Why Meningitis Vaccination Is So Important For College Students

August 14, 2012 


By now most parents and college students in Texas know that incoming college freshmen under age 30 years have to get the meningitis vaccine before attending class. What you might not know though is why it’s so important to get the vaccine.

It’s important to get the meningococcal meningitis vaccine because the infection can be severely debilitating and even fatal. Teenagers and college students are at an increased risk for meningitis, which is spread through respiratory secretions transmitted from coughing, sneezing, kissing and sharing beverages or cigarettes.

I know parents want to do what’s best for their child and have peace of mind that their student’s college experience will not be interrupted by a potentially life-threatening vaccine-preventable disease. Of course we know that students also don’t want to be robbed of the joy of their college years.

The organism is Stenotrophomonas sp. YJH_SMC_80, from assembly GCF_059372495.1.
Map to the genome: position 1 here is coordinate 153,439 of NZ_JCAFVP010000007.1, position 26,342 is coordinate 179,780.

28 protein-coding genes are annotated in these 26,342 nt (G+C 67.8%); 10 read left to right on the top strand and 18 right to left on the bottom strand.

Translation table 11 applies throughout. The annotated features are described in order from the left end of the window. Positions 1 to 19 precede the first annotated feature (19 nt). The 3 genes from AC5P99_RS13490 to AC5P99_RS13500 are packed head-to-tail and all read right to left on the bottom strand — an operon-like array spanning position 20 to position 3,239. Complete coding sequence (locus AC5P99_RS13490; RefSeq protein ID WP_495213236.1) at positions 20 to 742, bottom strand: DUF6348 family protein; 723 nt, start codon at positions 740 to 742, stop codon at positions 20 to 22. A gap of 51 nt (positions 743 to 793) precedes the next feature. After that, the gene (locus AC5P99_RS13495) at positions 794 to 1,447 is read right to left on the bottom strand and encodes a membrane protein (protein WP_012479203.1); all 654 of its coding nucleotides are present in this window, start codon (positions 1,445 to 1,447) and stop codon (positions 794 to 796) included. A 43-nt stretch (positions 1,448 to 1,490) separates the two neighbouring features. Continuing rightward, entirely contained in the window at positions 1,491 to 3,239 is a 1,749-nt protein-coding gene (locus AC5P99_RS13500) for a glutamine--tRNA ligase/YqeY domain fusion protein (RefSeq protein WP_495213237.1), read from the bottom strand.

This, however, was not possible for Jamie Schanbaum and Nicolis Williams. Schanbaum is a University of Texas student who contracted meningitis during her sophomore year and is now a double amputee because of the effects of the disease. Nicolis Williams, on the other hand, died of meningitis in 2011 during his junior year at Texas A&M University.

Both of these stories are featured in the above video, “Facing Meningitis,” which my colleagues and I at the Center for Vaccine Awareness and Research produced to drive home the importance of college students receiving the meningococcal meningitis vaccine.

It’s my hope that “Facing Meningitis” will convince parents and students that the vaccine is the best choice to prevent potentially life-threatening meningitis.

Please visit collegevaccinerequirements.com for more information about the meningitis vaccine and its availability and cost.

Leave a comment

Leave a Reply

Fill in your details below or click an icon to log in:

WordPress.com Logo

You are commenting using your WordPress.com account. Log Out /  Change )

Facebook photo

You are commenting using your Facebook account. Log Out /  Change )

Connecting to %s